Alston's perceptual account of mystical experience fails to show how it is that the sort of predicates that are used to describe God in these experiences could be derived from perception, even though the ascription of matched predicates in the natural order are not derived in the manner Alston has in mind. In contrast, if one looks to research on shared attention between individuals as mediated by mirror neurons, then one can give a perceptual account of mystical experience which draws (...) a tighter connection between what is reported in mystical reports and the most similar reports in the natural order. (shrink)
"Adam Smith is widely regarded as the founder of political economy and one of the great thinkers of the Enlightenment period. Best-known for his founding work of economics, The Wealth of Nations, Smith's thought engaged equally with the nature of morality, above all in his Theory of Moral Sentiments. Smith's brilliance leaves us with an important question, however: Was he first and foremost a moral philosopher, who happened to turn to economics for part of his career? In this outstanding (...) philosophical introduction Samuel Fleischacker argues that Smith is a superb example of the broadly curious thinkers who flourished in the Enlightenment; one for whom morality, politics and economics were just a few of the many fascinating subjects that could be illuminated by naturalistic modes of investigation. After a helpful overview of his life and work, Fleischacker examines the full range of Smith's thought, including: epistemology, philosophy of science and aesthetics, moral sentimentalism, moral approval, sympathy, and judgement, the character of virtue advantages and disadvantages of Smith's moral philosophy, Smith's views on religion, justice and jurisprudence, governmental policy, economic principles, Smith's philosophical legacy and his place in the history of liberalism. Including chapter summaries, suggestions for further reading and a glossary, Adam Smith is essential reading for those studying ethics, political philosophy, the history of philosophy, and the Enlightenment, as well as those reading Smith in related disciplines such as economics, law and religion"--. (shrink)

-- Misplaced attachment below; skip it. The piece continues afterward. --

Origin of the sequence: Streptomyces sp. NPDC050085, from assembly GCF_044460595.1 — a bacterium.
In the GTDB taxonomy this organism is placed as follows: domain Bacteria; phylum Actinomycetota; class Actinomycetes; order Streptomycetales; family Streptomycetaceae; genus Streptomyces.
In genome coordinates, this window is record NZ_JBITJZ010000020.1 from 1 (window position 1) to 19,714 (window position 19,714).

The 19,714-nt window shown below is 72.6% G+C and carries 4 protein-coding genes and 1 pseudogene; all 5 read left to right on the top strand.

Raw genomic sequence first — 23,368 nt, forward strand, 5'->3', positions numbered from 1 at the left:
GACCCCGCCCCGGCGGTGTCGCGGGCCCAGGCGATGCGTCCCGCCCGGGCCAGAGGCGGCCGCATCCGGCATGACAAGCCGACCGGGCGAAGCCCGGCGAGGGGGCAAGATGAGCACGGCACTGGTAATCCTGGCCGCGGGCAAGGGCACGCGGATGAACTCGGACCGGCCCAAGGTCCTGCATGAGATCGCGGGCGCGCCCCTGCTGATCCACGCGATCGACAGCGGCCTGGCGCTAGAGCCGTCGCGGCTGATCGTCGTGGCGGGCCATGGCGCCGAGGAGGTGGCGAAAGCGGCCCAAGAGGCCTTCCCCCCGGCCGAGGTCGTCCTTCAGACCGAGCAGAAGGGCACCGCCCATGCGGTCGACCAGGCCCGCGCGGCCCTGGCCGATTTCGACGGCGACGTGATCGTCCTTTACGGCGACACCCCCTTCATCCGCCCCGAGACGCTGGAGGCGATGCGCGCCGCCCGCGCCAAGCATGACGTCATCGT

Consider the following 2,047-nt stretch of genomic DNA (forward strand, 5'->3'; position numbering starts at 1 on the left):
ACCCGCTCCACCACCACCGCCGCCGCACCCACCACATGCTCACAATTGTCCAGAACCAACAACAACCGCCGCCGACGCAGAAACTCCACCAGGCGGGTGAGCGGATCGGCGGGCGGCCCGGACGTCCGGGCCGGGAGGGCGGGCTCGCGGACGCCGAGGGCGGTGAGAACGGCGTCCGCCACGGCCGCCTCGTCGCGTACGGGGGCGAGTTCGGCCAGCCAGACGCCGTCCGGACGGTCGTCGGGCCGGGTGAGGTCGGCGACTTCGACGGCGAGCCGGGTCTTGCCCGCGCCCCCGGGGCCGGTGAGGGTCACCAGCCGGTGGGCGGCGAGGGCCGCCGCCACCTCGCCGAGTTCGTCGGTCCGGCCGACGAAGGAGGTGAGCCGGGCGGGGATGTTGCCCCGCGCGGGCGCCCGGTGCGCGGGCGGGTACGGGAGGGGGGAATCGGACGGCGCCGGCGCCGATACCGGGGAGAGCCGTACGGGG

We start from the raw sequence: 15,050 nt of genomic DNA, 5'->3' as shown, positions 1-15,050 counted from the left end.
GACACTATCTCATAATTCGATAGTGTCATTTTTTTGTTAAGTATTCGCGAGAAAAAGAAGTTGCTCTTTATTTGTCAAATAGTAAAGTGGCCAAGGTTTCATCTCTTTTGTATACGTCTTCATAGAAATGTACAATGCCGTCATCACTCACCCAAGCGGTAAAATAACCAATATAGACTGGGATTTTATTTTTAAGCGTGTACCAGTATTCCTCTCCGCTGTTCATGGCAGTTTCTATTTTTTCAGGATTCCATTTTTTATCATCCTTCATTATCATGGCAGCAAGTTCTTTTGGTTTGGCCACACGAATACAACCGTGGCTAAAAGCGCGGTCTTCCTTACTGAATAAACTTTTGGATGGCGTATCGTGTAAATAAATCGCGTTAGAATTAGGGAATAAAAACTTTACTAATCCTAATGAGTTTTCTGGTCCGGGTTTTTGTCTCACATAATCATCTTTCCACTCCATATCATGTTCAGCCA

This work has been selected by scholars as being culturally important, and is part of the knowledge base of civilization as we know it. This work was reproduced from the original artifact, and remains as true to the original work as possible. Therefore, you will see the original copyright references, library stamps, and other notations in the work. This work is in the public domain in the United States of America, and possibly other nations. Within the United States, you may (...) freely copy and distribute this work, as no entity has a copyright on the body of the work. As a reproduction of a historical artifact, this work may contain missing or blurred pages, poor pictures, errant marks, etc. Scholars believe, and we concur, that this work is important enough to be preserved, reproduced, and made generally available to the public. We appreciate your support of the preservation process, and thank you for being an important part of keeping this knowledge alive and relevant. (shrink)
_ Source: _Volume 38, Issue 1, pp 211 - 228 In this Reply, I argue that _pace_ Knud Haakonssen it is dubious that Adam Smith managed to ‘blow up’ Hugo Grotius’s universalist system of natural jurisprudence. Rather, Smith emerges as a closet rationalist who put forward crypto-normative universalist claims himself and found that he could not in the end improve upon Grotius’s system. Grotius was not seen by Smith as a ‘casuist’ _tout court_. I try to give an explanation (...) for the tensions introduced into Smith’s work by his incorporation of key aspects of Grotius’s theory of justice. Furthermore, I try to clarify in what regard Grotius should be seen as a novel and original thinker. Lastly, I argue in favor of according ideas and arguments their own weight, against a facile contextualism that is always in danger of falling prey to the genealogical fallacy. (shrink)